Although restaurants in the United States offering organic food don’t need to be certified to do so, one fast casual restaurant has chosen that route to become the first USDA certified organic fast food restaurant chain in the nation—a fact it has trademarked.
In the Summer 2017 Organic Report, we featured an article entitled “Organic fraud prompts action on import verification” describing the various avenues the Organic Trade Association was pursing to address organic fraud after the discovery of fraudulent soybean imports from Turkey. In addition to the trade association’s 2018 Farm Bill priorities that include a call for increased trade oversight, we reported on the Global Organic Supply Chain Integrity Task Force that had convened.
The continued success of our organic sector demands that organic standards be robust, consistent and clear to stay meaningful and maintain the integrity of organic and the organic seal.
Twenty organic farmers—including one major league baseball player—stepped up to the plate for thousands of organic farmers throughout the country when they came to Washington in November to participate in the Organic Trade Association’s first Farmers Advisory Council fly-in and talk with lawmakers and policy officials about organic priorities in the 2018 Farm Bill.
Lawmakers from both sides of the aisle are stepping up to support the advancement of organic agriculture in the United States. These organic champions are publicly advocating for an equal playing field for organic farmers, more research devoted to organic-specific production challenges, and adequate funds for the National Organic Program to maintain the integrity of organic, prevent fraud and uphold organic’s strict standards.
As CEO of an organic marketing company that represents over four thousand acres of organic permanent crop production and more than one hundred and fifty different growers, there are always more than enough concerns to go around, from water, to labor, to new crop diseases. As if that were not enough, all of us, as organic industry players, are fighting the continued struggle of protecting the image and integrity of our common brand and mission: Organic.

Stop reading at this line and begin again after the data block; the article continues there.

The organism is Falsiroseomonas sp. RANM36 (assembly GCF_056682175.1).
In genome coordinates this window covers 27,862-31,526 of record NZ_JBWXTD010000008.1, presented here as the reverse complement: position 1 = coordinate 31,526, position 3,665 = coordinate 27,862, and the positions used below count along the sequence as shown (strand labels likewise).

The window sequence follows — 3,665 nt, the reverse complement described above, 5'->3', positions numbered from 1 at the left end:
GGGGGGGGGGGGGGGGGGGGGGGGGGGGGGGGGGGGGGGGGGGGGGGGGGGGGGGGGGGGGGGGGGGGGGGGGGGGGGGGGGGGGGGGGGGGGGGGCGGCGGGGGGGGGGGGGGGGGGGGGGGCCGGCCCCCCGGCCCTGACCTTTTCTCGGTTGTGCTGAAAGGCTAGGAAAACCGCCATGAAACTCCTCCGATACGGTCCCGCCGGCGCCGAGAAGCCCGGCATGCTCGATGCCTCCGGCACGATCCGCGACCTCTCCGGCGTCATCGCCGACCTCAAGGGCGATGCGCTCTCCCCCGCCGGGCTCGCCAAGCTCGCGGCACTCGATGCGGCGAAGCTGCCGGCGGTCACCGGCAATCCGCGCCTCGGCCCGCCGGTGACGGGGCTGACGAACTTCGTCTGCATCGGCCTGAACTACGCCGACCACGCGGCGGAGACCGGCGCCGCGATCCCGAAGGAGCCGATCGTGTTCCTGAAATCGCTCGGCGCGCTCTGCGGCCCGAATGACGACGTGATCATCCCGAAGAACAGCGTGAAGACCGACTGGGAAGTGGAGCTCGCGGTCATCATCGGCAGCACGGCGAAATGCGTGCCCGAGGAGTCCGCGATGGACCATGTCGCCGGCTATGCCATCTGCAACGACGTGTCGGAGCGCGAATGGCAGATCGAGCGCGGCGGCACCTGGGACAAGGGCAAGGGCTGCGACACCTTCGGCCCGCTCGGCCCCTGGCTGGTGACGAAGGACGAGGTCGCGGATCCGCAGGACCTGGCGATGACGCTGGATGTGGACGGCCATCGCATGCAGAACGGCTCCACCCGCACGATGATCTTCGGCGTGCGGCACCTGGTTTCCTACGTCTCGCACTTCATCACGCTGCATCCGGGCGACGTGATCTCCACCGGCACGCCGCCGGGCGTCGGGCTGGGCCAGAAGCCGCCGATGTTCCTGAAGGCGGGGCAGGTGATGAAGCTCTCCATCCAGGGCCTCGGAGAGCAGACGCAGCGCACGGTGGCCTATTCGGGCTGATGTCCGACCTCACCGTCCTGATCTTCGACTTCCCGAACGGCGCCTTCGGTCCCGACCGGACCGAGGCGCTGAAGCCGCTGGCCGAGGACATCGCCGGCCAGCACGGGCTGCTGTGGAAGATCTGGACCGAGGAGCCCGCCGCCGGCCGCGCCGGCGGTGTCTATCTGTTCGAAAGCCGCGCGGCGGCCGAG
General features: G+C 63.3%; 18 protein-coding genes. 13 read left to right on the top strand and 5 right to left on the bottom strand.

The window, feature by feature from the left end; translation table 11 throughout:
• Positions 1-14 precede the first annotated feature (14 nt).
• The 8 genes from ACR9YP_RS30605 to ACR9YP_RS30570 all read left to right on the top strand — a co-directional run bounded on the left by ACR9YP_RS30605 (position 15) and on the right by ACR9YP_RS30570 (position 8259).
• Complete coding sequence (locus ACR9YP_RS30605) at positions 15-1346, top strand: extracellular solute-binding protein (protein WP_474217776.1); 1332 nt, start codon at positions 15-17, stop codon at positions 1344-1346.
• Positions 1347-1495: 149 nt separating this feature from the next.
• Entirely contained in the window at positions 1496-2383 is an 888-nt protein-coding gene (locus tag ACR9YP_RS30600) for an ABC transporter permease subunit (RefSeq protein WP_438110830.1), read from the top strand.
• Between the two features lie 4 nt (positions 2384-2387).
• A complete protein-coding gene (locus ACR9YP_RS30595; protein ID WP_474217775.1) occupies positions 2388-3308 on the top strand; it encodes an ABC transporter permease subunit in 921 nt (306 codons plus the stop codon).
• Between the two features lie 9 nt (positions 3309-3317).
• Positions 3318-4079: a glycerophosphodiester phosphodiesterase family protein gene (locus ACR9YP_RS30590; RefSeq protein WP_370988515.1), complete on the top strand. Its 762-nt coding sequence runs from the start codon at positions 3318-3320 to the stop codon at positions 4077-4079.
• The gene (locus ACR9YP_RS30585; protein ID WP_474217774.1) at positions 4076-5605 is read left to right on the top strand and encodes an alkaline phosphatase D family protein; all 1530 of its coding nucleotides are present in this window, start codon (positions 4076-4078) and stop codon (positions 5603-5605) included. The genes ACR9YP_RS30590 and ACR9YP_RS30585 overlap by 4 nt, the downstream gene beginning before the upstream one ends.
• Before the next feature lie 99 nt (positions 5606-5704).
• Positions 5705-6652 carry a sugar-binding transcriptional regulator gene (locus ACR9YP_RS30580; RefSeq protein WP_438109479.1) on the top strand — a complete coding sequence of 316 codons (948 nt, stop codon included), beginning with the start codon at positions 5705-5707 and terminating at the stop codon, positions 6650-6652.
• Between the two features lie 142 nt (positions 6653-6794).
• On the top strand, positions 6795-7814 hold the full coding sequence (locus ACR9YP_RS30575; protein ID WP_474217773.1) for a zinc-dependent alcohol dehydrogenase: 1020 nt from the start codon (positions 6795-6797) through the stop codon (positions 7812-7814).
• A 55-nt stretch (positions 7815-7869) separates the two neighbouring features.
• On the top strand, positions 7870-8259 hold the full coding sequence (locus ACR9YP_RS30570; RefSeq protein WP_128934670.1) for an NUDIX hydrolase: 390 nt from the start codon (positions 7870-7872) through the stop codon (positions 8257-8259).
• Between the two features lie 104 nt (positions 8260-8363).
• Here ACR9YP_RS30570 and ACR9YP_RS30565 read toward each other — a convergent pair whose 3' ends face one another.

LUNDBERG FAMILY FARMS has partnered with Thai Organic & Fairtrade Agriculture Group—a network of Thai rice farmers—to bring organic, Fair Trade Certified™ Thai Hom Mali Jasmine Rice to U.S. retail shelves. The rice is grown in the Mekong River Valley of Thailand’s Amnat Charoen Province. The rice products are available in four pre-cooked microwavable pouches—white, brown, red, and red and white blend (www.lundberg.com).
Amy’s Kitchen has broken ground in Goshen, NY, for the construction of a 369,000-square-foot manufacturing and distribution center. Completion is scheduled for 2018, and will create 700 new jobs.
Aurora Organic Dairy Corp. is investing $100 million to build a new dairy processing and warehouse facility in Columbia, MO, to help facilitate distribution to the eastern United States. The company expects the plant to be fully operational in 2019.